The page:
lawsuit filed regarding media access to prisoners implicated in prison uprising

by Tim Phillips

From April 11-22, 1993, one of the major prison uprisings in U.S. history occurred at the Southern Ohio Correctional Facility outside Lucasville, Ohio. Nine prisoners and one correctional officer were killed. Five prisoners were sentenced to death, and numerous other prisoners received lengthy sentences.

For the following 20 years, the Ohio Department of Rehabilitation and Correction (ODRC) has denied all media requests for face-to-face interviews with prisoners convicted of crimes allegedly committed during the 1993 uprising. Meanwhile, ODRC has frequently granted media requests for face-to-face interviews with other prisoners, including prisoners on death row. According to a lawsuit filed last week by five prisoners, four reporters, and one teacher,

Defendants have consistently denied media access to any and all prisoners convicted of crimes during the Lucasville uprising, no matter where such prisoners are confined or at what level of security, and regardless of the severity of the crimes for which they were convicted. … The reasons offered by Defendants for this discriminatory and inconsistent pattern of decision-making are not authorized by the Ohio Administrative Code and are based on the anticipated content of the interviews.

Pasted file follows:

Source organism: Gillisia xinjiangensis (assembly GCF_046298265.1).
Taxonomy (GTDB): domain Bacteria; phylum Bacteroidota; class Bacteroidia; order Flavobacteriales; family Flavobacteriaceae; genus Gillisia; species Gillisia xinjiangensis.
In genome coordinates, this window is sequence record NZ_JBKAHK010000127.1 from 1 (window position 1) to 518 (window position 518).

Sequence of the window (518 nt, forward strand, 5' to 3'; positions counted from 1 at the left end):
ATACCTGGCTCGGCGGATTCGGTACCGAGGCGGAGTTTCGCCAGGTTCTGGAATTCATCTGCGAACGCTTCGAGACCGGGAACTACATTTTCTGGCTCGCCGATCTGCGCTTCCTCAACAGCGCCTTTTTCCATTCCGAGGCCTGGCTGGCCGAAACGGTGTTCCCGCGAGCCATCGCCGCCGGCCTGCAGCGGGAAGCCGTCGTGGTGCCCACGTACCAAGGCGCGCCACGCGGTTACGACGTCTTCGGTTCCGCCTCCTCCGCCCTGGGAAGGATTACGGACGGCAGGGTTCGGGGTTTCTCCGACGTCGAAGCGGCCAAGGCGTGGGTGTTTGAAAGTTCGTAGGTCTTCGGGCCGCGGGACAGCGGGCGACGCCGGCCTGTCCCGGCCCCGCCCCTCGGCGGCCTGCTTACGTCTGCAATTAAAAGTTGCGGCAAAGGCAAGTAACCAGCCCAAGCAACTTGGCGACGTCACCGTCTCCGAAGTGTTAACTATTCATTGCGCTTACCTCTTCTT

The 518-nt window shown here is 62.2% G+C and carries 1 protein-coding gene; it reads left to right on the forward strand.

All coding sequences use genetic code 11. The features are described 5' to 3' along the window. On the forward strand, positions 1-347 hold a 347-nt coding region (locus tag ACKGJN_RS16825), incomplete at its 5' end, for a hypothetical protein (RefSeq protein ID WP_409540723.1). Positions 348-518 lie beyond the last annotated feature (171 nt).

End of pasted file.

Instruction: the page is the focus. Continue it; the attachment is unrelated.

The complaint concludes that ODRC’s “total ban on media access to in-person interviews of prisoners implicated in the 1993 uprising is an unconstitutional policy and practice” designed to prevent public access to, and discussion regarding, the uprising.

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